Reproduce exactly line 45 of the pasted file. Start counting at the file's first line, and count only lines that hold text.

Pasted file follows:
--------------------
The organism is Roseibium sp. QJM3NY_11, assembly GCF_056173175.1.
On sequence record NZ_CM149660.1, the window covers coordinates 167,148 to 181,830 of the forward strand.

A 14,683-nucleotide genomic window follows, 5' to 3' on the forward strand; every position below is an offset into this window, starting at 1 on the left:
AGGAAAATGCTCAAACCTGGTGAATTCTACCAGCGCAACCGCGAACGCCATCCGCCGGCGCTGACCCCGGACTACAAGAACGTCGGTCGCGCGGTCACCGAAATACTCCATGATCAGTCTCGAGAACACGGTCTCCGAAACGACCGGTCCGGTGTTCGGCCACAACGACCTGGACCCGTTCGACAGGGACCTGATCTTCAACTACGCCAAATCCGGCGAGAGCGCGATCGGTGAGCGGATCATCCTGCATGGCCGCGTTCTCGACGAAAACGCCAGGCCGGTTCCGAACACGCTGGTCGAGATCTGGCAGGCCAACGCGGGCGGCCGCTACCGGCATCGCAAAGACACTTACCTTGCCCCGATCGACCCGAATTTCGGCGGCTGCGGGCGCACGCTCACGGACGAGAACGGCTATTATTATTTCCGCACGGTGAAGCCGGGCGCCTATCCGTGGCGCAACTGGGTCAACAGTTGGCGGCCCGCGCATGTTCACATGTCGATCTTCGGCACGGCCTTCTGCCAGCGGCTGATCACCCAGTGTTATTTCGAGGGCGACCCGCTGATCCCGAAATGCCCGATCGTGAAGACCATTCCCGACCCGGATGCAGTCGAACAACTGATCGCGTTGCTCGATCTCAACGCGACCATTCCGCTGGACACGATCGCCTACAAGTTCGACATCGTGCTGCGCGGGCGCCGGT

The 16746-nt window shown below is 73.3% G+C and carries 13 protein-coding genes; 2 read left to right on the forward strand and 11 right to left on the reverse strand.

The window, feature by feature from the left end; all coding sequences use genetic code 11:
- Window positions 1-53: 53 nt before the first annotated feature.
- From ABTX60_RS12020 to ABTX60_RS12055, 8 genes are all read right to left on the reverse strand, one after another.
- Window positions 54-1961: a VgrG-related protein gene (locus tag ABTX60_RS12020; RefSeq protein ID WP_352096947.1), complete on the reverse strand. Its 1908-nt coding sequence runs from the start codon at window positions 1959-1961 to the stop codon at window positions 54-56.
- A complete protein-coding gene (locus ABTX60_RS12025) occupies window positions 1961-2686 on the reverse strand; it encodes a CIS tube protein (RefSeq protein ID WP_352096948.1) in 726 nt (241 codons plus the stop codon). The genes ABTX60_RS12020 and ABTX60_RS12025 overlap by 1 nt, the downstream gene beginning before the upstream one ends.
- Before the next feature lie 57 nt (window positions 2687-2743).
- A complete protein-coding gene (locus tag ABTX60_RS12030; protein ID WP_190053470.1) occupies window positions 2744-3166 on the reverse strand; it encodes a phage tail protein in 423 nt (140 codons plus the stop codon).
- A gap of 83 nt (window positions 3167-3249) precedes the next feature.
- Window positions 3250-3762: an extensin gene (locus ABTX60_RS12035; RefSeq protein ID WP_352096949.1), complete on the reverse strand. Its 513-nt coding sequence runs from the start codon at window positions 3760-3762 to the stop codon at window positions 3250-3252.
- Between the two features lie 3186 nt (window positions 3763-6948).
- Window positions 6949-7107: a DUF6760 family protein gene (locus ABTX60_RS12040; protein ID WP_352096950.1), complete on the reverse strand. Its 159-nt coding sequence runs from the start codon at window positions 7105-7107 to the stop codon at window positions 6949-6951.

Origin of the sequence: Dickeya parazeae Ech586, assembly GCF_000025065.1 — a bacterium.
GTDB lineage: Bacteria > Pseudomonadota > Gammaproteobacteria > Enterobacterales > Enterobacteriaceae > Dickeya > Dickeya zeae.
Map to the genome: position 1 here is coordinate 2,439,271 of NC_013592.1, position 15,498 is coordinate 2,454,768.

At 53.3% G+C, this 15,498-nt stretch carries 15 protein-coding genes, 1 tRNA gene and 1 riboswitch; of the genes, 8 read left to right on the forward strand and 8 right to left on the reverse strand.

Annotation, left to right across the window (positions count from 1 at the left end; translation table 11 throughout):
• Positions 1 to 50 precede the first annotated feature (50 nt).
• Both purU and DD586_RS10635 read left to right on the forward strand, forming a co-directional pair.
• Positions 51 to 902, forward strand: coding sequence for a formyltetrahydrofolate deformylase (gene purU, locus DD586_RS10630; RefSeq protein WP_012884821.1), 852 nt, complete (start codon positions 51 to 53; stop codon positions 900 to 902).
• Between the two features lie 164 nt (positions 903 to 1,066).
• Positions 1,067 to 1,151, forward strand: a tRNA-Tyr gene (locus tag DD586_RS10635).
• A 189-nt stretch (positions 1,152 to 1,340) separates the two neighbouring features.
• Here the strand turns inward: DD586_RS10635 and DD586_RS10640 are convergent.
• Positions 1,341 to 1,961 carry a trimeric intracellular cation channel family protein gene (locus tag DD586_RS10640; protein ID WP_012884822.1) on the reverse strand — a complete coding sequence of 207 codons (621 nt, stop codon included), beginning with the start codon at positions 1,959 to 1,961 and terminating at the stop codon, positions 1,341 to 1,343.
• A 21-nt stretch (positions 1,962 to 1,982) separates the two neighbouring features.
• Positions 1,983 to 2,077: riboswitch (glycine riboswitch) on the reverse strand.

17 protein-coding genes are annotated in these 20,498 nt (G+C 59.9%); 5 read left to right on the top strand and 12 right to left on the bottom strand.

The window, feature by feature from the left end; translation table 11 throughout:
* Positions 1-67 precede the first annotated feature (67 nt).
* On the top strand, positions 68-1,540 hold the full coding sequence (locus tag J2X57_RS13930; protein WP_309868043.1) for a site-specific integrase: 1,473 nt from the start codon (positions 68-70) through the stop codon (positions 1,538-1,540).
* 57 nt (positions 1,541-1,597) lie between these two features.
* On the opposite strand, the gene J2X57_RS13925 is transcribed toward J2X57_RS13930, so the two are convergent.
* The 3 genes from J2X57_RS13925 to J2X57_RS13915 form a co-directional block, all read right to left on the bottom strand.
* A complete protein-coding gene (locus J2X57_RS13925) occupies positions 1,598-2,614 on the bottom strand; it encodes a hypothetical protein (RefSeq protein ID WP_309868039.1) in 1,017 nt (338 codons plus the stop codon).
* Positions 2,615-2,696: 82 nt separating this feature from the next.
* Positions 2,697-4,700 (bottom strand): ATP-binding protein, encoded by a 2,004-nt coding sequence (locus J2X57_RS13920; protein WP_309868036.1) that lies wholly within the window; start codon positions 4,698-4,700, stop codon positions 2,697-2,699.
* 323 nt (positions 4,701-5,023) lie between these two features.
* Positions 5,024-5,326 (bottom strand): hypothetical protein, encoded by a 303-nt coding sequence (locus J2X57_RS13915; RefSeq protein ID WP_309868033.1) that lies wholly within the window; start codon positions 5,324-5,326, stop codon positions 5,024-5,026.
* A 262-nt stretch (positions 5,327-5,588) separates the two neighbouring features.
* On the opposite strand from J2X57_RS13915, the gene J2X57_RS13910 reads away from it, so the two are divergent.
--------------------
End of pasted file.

* On the opposite strand from J2X57_RS13915, the gene J2X57_RS13910 reads away from it, so the two are divergent.